The main risks for airline investors are increased leverage and equity dilution as airlines seek to maintain solvency during periods of weaker demand. “Southwest has the best balance sheet of all the U.S.-based carriers,” Owens assures.

The pandemic underscored the need for greater liquidity, as it severely disrupted air travel demand and challenged airlines’ business models.  “The best-positioned airlines are firms like Southwest, which came into this crisis with relatively little debt and an efficient cost base,” notes Owens, who puts the stock’s fair value at US$19.

Airlines faced the worst operating environment in history during the COVID-19 pandemic. Since then, domestic leisure travel demand has recovered considerably as the U.S. economy reopened.

“We forecast continued growth with a bustling economy and pent-up demand among consumers for travel,” says Owens, but cautions that business and international travel haven’t fully recovered yet.

 

Air Canada AC

Analyst: Nicolas Owens

Canadian flag bearer, Air Canada is the country’s largest airline, serving nearly 50 million passengers annually. It also operates a low-cost sub-brand called Rouge. Air Canada is a sixth freedom airline, which flies many U.S. nationals on long-haul trips with a layover in Canada.

About three quarters of Air Canada's passenger revenue is derived from trips that begin or end beyond Canadian borders. Just over 21% comes from flights to or from the U.S.

Air Canada came into the covid crisis in better financial shape than many of its American rivals. However, its international exposure and extensive travel restrictions in the Canadian market placed it under comparably more financial stress.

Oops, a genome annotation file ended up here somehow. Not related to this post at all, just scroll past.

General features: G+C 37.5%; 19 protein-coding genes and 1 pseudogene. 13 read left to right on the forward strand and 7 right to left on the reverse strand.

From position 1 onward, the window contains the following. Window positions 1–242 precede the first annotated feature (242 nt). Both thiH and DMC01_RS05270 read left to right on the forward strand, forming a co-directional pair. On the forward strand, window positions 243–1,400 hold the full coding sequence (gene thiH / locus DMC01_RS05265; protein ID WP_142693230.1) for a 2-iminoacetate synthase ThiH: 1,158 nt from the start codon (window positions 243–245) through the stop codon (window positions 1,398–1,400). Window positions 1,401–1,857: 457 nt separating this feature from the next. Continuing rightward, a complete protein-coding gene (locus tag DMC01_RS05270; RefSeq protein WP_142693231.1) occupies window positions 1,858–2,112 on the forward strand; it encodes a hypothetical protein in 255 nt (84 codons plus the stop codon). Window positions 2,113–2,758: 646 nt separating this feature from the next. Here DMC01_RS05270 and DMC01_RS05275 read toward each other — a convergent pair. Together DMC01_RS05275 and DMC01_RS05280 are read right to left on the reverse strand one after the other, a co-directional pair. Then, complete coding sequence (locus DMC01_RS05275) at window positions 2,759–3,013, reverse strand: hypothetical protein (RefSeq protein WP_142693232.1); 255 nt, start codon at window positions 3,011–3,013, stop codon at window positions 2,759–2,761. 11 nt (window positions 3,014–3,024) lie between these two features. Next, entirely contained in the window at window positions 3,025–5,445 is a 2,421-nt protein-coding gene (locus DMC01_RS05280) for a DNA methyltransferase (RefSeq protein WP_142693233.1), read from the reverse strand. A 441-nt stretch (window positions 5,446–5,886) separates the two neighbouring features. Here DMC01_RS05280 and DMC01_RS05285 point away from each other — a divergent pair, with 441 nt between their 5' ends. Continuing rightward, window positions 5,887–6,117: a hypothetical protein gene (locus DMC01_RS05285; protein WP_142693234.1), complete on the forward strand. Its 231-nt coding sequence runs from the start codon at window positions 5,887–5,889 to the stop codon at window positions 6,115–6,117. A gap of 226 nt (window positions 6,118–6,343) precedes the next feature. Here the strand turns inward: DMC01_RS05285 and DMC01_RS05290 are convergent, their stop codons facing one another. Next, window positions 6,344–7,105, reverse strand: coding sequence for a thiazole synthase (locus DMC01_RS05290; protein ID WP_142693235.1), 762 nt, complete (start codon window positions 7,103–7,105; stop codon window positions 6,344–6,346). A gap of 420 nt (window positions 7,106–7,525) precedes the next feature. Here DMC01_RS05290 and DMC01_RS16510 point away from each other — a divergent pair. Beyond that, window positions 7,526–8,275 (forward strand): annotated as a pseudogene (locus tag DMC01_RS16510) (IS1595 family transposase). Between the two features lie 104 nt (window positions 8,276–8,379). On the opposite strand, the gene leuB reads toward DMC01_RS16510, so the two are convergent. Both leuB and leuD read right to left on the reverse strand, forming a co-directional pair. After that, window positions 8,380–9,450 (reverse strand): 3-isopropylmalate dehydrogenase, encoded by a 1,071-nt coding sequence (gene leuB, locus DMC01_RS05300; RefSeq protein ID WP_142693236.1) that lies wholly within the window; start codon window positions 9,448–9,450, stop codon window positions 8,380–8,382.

The pandemic highlighted the need for liquidity by wreaking havoc on air travel demand and airlines’ business model. However, Air Canada made substantial improvements to its financial strength, “which greatly reduced the firm's financial risk during the pandemic,” says a Morningstar equity report.

Like its peers, Air Canada faced the worst operating environment in its history in 2020 due to the covid pandemic which forced it to drastically cut back capacity to respond to a steep demand drop. That said, “the worst is over for Air Canada, as border restrictions have been lifted, and we see a domestic leisure-led recovery for airlines and anticipate Air Canada can return to 2019 levels of capacity in 2024,” says Owens, who appraises the stock’s fair value to be $14.30.

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Securities Mentioned in Article

Security NamePriceChange (%)Morningstar Rating
Air Canada Shs Voting and Variable Voting17.07 CAD0.77Rating
Delta Air Lines Inc45.44 USD1.16Rating
Southwest Airlines Co27.18 USD-0.84Rating

About Author

Vikram Barhat

Vikram Barhat  is a Toronto-based financial writer specializing in investing, stock markets, personal finance and other areas of the financial services industry, Vikram also writes for CNBC, BBC, The Globe and Mail, and Toronto Star.